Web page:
Skip to content

Buying Acceleration

by David Brock on March 29th, 2015

It’s become fashionable to talk about Sales Acceleration.  I suppose it seems sexier than talking about sales effectiveness or efficiency.  Perhaps we can visualize the concept of speed much more easily than other metaphors.

Inbound sales people are constantly trying to accelerate sales by getting to the customer quickly.  Just the other day, I made the mistake of downloading another white paper, within minutes I get emails and calls from sales people about demoing and buying their product.

As sales people, we try to move things faster through the sales process.  We want to get things done, book the order, move on to the next opportunity.

Sales Acceleration seems to be well matched with how many of us live our lives—mulitasking, overcommitted, always running to the next new thing.

Virtually every new book has Sales Acceleration or similar concept built into the title.  Don’t get me wrong, a lot of those books are really good, but their titles are a reflection of current fashion.  And too many seem to focus on us as sales people, perhaps missing the real challenge to Sales Acceleration

But upon reflection, Sales Acceleration isn’t really the problem.

I don’t know a single sales person that would turn away a purchase order on the very first call, saying, “I haven’t gone through my sales process, we have to go through the right steps as fast as we possibly can.”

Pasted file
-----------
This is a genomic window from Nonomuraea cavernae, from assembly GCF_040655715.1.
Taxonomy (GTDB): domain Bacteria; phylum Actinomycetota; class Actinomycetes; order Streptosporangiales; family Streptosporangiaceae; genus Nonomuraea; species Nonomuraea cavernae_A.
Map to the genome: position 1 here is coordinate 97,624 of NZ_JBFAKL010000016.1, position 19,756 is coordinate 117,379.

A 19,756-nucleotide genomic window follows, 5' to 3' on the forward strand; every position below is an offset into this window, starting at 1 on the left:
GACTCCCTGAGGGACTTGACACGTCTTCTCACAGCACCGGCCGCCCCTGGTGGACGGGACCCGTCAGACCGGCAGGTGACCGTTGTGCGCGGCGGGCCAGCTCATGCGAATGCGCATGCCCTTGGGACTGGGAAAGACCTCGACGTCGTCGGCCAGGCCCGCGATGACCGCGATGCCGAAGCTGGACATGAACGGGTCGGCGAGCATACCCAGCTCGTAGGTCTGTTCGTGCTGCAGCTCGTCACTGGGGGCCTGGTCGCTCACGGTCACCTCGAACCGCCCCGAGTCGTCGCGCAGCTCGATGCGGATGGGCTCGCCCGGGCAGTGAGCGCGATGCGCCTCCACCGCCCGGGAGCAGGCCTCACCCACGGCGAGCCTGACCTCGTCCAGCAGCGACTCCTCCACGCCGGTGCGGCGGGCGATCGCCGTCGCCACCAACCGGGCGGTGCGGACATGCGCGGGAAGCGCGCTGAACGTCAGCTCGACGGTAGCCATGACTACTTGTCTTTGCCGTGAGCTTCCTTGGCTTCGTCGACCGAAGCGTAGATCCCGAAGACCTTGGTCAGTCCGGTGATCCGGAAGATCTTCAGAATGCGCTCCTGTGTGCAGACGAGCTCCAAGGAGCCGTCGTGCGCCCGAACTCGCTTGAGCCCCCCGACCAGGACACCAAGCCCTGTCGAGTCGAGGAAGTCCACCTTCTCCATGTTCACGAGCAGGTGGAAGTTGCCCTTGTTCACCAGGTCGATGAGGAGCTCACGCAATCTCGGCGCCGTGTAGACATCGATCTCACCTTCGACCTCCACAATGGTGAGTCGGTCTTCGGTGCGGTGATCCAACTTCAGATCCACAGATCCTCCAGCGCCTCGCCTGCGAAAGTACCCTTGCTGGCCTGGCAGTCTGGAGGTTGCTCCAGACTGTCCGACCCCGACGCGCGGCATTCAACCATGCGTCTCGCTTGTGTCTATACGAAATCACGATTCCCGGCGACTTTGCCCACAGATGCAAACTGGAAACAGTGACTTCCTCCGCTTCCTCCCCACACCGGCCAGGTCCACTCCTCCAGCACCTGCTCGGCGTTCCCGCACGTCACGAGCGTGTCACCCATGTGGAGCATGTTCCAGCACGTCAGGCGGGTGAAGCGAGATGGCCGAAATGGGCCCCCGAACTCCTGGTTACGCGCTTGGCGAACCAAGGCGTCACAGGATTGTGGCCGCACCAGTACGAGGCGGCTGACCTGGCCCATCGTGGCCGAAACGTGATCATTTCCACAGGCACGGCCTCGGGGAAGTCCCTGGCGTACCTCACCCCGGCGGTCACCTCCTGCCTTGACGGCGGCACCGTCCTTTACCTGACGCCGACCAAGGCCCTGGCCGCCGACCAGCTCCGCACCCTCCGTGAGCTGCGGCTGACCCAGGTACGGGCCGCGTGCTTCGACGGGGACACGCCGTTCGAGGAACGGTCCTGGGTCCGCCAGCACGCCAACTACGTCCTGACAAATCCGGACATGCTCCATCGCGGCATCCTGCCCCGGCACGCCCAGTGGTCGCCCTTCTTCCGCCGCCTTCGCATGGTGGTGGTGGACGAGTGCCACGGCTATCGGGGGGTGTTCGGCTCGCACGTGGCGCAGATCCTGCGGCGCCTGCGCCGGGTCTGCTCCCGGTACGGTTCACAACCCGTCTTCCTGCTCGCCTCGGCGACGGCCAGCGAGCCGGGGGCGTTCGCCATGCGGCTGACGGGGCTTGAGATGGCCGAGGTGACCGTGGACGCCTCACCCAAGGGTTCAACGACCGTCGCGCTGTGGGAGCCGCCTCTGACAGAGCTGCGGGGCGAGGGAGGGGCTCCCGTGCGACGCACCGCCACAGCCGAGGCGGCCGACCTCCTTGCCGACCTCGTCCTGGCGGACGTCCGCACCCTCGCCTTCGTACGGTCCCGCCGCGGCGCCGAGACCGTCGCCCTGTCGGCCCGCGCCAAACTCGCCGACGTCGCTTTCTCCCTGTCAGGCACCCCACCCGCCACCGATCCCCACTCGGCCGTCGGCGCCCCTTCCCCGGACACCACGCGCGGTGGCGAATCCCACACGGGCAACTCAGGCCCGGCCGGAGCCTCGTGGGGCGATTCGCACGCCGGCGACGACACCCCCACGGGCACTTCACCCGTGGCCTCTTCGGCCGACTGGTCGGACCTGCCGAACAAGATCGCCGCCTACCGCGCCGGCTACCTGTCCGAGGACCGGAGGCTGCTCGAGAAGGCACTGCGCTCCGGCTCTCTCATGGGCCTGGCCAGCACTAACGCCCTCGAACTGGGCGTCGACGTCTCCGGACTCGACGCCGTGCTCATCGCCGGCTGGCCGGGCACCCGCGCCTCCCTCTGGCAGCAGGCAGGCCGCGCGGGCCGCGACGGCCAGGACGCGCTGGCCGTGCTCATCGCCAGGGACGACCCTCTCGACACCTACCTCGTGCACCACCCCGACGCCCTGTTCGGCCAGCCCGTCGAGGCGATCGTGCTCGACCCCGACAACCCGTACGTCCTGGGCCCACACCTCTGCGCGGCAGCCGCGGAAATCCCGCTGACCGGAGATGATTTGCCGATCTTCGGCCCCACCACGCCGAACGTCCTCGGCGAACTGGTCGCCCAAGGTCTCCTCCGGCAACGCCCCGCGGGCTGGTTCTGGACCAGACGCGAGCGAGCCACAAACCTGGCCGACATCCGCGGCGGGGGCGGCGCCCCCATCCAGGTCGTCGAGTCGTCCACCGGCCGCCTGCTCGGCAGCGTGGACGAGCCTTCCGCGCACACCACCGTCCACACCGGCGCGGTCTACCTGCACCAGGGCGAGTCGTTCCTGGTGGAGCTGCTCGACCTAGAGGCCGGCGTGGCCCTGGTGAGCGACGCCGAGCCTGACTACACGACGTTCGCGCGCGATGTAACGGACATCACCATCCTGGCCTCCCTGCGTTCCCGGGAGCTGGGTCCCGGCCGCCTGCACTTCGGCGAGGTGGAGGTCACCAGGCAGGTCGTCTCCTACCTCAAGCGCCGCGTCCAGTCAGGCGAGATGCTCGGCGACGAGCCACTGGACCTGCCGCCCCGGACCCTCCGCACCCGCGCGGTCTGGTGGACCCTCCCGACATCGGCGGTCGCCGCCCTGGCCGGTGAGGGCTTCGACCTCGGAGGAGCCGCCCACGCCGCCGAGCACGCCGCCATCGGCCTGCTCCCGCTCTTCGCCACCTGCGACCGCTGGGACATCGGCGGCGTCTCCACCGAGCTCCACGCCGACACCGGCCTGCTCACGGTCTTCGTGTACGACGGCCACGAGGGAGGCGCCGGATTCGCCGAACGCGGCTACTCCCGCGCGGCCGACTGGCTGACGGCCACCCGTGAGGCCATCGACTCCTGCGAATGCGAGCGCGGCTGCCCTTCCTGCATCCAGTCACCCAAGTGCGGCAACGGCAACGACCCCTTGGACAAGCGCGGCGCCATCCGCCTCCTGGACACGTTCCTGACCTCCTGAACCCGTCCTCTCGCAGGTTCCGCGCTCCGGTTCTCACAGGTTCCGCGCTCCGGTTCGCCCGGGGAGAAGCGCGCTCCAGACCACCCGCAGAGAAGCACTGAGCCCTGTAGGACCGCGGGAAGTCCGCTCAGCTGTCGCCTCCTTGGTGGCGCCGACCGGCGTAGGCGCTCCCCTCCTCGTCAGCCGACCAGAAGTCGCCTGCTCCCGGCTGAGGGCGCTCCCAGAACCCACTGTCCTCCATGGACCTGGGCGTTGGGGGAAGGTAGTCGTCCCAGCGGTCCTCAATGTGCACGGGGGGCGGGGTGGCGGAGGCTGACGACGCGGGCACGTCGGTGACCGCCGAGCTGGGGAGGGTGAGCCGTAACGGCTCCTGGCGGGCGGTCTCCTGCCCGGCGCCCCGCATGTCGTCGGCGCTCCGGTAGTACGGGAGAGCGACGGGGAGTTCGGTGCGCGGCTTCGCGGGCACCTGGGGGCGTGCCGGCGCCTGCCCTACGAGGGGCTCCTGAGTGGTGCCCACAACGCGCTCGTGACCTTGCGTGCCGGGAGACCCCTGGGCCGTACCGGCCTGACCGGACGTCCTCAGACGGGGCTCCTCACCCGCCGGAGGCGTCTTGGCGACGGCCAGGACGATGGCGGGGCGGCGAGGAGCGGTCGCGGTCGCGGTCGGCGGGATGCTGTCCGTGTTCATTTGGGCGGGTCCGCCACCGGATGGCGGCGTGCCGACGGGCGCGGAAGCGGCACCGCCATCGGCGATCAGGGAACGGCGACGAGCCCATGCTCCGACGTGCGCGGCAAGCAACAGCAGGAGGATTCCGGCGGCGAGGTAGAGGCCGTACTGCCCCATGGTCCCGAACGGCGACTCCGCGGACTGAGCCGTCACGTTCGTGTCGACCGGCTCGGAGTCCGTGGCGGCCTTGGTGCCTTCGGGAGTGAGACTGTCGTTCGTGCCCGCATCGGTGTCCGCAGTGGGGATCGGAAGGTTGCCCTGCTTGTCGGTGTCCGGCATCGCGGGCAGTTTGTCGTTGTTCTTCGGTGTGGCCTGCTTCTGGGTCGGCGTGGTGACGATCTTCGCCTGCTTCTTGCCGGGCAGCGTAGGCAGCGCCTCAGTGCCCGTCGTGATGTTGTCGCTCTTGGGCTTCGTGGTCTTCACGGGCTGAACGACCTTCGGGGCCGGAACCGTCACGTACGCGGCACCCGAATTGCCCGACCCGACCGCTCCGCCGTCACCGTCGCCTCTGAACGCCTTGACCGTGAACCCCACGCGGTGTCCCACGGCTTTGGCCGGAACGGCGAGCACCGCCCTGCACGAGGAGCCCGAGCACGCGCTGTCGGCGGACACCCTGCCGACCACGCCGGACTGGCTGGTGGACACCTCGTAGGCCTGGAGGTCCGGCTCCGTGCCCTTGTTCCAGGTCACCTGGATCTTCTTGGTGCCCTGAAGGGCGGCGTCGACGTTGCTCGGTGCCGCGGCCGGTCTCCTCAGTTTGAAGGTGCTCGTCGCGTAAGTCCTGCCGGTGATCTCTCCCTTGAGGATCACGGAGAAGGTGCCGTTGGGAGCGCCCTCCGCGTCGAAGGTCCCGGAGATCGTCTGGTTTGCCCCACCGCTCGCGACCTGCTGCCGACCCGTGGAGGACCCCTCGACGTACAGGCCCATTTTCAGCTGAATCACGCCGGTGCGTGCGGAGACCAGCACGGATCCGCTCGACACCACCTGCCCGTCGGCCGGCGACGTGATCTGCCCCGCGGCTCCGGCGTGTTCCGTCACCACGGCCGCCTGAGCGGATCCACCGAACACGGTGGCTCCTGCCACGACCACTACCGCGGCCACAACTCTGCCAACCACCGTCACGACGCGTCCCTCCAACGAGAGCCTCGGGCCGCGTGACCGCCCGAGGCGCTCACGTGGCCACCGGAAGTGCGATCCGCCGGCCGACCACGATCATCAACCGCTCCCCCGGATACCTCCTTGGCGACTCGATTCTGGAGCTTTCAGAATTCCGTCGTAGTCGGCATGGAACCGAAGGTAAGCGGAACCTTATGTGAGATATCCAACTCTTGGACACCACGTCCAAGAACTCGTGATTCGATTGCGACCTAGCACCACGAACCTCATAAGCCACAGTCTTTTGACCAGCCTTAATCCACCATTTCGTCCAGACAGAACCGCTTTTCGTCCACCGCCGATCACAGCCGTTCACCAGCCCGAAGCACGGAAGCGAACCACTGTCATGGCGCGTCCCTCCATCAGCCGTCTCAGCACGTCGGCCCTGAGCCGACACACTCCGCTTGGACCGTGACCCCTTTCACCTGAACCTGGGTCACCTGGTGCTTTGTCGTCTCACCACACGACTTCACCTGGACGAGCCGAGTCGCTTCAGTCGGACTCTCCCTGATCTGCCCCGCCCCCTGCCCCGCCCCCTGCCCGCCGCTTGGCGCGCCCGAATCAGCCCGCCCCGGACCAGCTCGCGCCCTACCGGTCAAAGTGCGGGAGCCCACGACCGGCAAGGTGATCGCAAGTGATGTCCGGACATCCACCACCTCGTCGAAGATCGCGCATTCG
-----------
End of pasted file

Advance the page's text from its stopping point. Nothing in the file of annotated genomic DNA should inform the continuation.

The issue we really must confront is Buying Acceleration.

What slows us down is those damn customers!  They’re slow, and confused.  They don’t know how to buy.  They shift priorities, They shift attention.  Increasingly, they spend a lot of time, only to make no decision at all!

If customers weren’t so bad at buying, we could really focus on sales acceleration.  But until we solve this problem, all the focus on sales acceleration isn’t very helpful.

If we were to focus on Buying Acceleration, what might that look like?

First, I think we would be spending a lot more time in the qualification process, getting the customer to qualify or disqualify themselves.  We’d get them to ruthlessly address the issues:  Why change?  Why now?  What are the consequences and risks of doing nothing?  Do they outweigh the investments, challenges, and risks of change?

We might work with the customer in establishing a deadline that helps center the process.  We all know that externally imposed deadlines have always accelerated buying decisions.  For those of you old enough to remember the Y2K era–just preparing for that drove huge numbers of huge buying decisions very fast.  More recently regulatory requirements drive the urgency for change–there is no other option, they have to change.